Doc Cosmos is a brand new game for the Game Boy Color, made by Simon Jameson, and published by Bitmapsoft. It actually began as a Commodore 64 homebrew game a few years ago, and won an award for game of the year in 2019 from the Commodore 64 fanzine, Freeze 64.
With the success of the C64 version, Simon decided to try turning it into a gameboy game. Doing some research for the game, I found out that he actually streamed the entire development process, so if you’re into homebrew and want to see how it’s made, all the streams are uploaded on his YouTube channel!
So how does this version compare to the original, and is it a good game in its own right, and worth getting a physical release? Let’s find out!
Let’s begin with the packaging, Bitmap soft have done a great job with the materials used for the box. It feels very sturdy, and quite shiny too compared to some other homebrew releases. Unfortunately one problem I had with the box lifts up at the top, almost like it want folded down enough, its only a little gripe though, I really like everything else about it, the print quality is great, and the screenshots on the back look nice and clear too!
Inside the box we have a really nice full colour instruction manual. The manual has great print quality too, and the game cart looks fantastic! I love the colour and the translucent plastic case! This is by far my favourite of all the homebrew carts I’ve seen so far!
Right after the intro sequence you’re dropped off on an alien planet in search of something called the Time Device. After landing on the planet you’ll find a key which opens a door on the other screen, and just after that, the time device! Unfortunately, as he finds it, he’s also gets plunged into a pit and transported back to 1989! The screen goes black and white and as soon as you regain control you notice something is different, suddenly the jump is a lot more restrictive, only allowing you to make the jump, but not control it in the air. This is where the puzzle aspect of the game comes in. You are free to switch between the two different styles, as long as you have power to do so, as indicated but he power meter in the corner here. You can recharge it by going over one of the screens laying around the levels.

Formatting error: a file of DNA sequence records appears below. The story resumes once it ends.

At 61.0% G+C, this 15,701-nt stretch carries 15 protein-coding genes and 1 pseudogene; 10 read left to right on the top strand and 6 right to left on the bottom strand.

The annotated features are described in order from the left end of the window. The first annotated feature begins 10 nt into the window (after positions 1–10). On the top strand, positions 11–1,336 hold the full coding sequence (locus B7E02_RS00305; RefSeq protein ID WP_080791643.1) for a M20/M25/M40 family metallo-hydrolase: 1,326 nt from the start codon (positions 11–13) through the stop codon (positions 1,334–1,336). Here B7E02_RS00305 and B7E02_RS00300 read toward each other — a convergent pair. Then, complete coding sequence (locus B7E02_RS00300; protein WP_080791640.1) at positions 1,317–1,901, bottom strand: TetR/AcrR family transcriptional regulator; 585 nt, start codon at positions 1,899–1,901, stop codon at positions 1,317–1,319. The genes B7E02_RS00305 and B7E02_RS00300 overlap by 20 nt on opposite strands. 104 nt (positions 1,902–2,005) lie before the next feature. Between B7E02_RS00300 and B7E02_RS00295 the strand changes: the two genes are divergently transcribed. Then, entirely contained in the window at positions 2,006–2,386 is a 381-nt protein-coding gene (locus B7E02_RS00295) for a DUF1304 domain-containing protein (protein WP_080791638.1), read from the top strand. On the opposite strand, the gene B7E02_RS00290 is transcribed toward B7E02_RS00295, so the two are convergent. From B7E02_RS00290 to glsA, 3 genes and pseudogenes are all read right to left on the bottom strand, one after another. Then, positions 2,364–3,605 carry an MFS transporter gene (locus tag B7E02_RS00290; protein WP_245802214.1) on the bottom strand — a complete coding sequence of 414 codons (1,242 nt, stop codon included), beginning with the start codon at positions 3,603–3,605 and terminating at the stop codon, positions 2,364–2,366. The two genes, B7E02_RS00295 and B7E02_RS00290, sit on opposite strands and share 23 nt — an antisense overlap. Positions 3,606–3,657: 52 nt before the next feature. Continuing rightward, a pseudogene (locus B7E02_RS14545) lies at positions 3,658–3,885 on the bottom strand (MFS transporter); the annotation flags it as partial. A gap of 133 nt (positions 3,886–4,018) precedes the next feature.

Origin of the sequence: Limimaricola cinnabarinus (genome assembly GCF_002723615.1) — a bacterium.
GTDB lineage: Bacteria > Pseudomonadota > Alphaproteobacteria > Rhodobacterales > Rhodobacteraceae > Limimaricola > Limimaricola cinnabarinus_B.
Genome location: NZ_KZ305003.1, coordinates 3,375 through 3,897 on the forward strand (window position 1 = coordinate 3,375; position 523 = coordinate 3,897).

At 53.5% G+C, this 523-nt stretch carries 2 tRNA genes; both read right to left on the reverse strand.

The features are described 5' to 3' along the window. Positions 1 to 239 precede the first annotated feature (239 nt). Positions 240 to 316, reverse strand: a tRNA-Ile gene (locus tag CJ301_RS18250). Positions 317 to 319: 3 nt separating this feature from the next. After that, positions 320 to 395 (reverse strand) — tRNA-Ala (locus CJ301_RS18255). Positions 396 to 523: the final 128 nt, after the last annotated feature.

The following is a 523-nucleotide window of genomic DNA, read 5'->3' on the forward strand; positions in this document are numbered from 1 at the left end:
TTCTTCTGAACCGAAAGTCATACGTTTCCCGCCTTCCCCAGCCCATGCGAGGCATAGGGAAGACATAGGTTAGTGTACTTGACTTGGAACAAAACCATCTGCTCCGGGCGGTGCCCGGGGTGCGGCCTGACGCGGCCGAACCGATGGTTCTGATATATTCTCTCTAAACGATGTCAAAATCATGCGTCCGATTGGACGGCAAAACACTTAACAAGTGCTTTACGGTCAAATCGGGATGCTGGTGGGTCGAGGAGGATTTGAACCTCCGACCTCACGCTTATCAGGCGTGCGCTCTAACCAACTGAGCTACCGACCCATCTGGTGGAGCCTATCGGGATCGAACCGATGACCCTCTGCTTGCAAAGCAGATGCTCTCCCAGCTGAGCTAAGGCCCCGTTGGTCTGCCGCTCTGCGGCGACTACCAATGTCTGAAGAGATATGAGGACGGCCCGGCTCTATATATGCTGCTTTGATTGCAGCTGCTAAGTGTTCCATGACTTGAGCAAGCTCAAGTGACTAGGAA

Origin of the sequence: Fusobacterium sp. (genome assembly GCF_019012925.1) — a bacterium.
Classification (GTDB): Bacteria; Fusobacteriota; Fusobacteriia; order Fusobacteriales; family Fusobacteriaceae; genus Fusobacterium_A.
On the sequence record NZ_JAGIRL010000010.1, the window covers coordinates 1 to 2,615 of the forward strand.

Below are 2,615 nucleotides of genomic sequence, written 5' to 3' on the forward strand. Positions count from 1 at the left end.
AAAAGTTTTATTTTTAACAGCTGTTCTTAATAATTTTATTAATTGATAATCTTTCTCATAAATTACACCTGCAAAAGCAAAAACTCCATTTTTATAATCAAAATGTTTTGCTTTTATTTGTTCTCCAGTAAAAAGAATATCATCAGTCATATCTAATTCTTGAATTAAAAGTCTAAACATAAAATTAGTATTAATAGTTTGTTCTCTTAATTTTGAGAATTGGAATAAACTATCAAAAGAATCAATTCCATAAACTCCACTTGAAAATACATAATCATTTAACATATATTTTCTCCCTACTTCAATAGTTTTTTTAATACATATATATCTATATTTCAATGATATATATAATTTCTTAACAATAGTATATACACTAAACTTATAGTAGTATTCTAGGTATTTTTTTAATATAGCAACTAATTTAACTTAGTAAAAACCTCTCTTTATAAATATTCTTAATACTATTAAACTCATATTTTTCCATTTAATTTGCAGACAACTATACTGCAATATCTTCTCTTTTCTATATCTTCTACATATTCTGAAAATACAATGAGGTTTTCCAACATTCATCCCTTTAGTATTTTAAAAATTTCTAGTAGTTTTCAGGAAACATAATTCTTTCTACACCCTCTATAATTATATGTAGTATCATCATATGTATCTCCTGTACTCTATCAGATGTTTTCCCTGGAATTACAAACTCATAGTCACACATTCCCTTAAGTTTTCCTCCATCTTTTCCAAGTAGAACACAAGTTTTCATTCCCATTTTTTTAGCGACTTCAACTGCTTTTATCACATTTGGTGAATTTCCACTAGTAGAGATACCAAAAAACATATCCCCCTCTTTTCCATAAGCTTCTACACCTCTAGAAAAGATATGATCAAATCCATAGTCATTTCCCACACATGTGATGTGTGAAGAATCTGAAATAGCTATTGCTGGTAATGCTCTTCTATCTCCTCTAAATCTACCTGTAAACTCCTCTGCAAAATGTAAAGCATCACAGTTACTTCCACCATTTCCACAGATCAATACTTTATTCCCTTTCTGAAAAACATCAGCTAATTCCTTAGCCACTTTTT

I think this is the first GB homebrew game that was programmed in assembly language, rather than GBDK or GB Studio, so I was very curious to see how much more the developer could get out of the system, it turns out, a lot! It’s cool to see a gameboy game be able to shift seamlessly between two versions of a stage like this!
Some areas are only accessible in one form of the other, so you’ll need to experiment with changing the scenes in each area to progress. Some platforms will disappear, some ladders will only show in the past, and certain jumps can only be made in one time period or the other.
The game is also huge! And also extremely difficult! You only have 5 lives, and very few places to get any extras! Also, there’s NO CONTINUES! So no matter how far into the game you get, once it’s a game over, you’re back to the start! There’s also no checkpoints or save feature, so it’s really a game of memorisation… Remember where all the enemies are, remember the death traps and remember how you got to each location using the least amount of time switches to get there! It’s a very very challenging, but ultimately rewarding game!
There’s a few other things that frustrated me as well, for one thing, you can only hold one of each colour key, so when I finally made it to the end of a long series of deadly rooms only to find that the key at the end was the same colour as one I already had, I had to go all the way back again, find a door of that colour so I could use up the key I already had, and then track all the way back through the corridors again to pick it up! Of course, I died on the way and had to start the game all over again! It can also be frustrating if you go far into a stage only to realise you needed just one extra power bar to be able to progress, you’ll have to go all the way back to the nearest power station to recharge and try again! Its all part of the games trial and error deployability though!
There’s several enemies in the game, each with their own predictable movements, they are more like obstacles than enemies as they don’t actually attack you. Some of the hit boxes are a bit too big though I think, especially with the slime that drops from the ceilings, you have to wait for it to disappear completely before you can go past.
Despite my frustration with the game, it’s definitely a very competently programmed homebrew, much better than some others I’ve played! And me not being great at it doesn’t detract from the fact that this is a huge accomplishment for the system! If anyone does decide to play it, please let me know if you manage to finish it! Maybe I’ll revisit it in the future with a fresh mind and try again!
Thanks for reading, Nick (RetroBreak)
Despite my frustration with he game, it’s definitely a very competently programmed homebrew, much better than some others I’ve played!